Piano Concerto No. 1 in C major, Op. 15; Six Piano Variations in F major, Op. 34
Rudolf Buchbinder (piano); Berlin Philharmonic/Christian Thielemann
DG 483 7733 49:12 mins
The great Austrian pianist Rudolf Buchbinder always gives full measure: a complete cycle of Haydn sonatas, two cycles of Beethoven’s. His live recording with the Vienna Philharmonic of all Beethoven’s piano concertos, which he also directed from the keyboard in the space of a few pressured hours, now has benchmark status. That was for Sony; no wonder Deutsche Grammophon wanted to snap him up. They have now followed up his intriguing Diabelli Project by taking him back to a Beethoven concerto for a live performance with his old friend Christian Thielemann at the helm. How wise was this?
To get into the mood, I listened to the opening movement of his Sony recording of this first concerto. Then I listened to the Thielemann version: equally fine, it seemed. Then I listened to the two recordings in parallel – three minutes of one, then three of the other, and sometimes bar for bar. Buchbinder gave essentially the same performance in both cases, but gradually a difference appears.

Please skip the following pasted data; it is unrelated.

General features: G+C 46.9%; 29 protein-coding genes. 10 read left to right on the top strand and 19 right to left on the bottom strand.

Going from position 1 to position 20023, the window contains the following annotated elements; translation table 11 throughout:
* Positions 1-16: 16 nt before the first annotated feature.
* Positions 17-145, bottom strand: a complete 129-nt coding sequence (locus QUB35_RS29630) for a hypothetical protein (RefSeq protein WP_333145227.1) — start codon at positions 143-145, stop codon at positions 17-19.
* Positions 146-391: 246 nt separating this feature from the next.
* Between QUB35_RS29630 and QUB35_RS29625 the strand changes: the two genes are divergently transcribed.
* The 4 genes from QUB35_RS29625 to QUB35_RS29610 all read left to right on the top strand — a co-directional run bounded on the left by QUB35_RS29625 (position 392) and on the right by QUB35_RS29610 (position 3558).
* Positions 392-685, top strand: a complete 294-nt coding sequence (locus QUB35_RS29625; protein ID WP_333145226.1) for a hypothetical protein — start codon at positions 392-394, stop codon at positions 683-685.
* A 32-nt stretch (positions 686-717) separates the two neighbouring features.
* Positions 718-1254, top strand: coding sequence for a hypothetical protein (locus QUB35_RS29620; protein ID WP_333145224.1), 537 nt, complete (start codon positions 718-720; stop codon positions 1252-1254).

There are moments when Thielemann scores higher – better pianissimos, smarter whipping of the orchestra in the closing ‘Rondo’ – but overall I prefer the Sony version. In the latter, Buchbinder’s account of the development of the first movement is more wondering and eloquent, and piano and orchestra are brought more pleasingly into conversation. Buchbinder seems more incisively alive when in total charge – maybe because of the increased adrenalin? The clincher is the sound, which on the Sony recording is cleaner.
As a final bonne bouche, the Variations in F major are a delight. There is a vernal freshness in Buchbinder’s touch, and the work becomes a miniature drama. After the theme’s foursquare simplicity the variations are vividly characterised: the virile force of the first gives way to the muscular legato of the second; the funeral-march number is like a passing cloud, dissipated by the explosion of trills and arpeggios of the sunlit finale.
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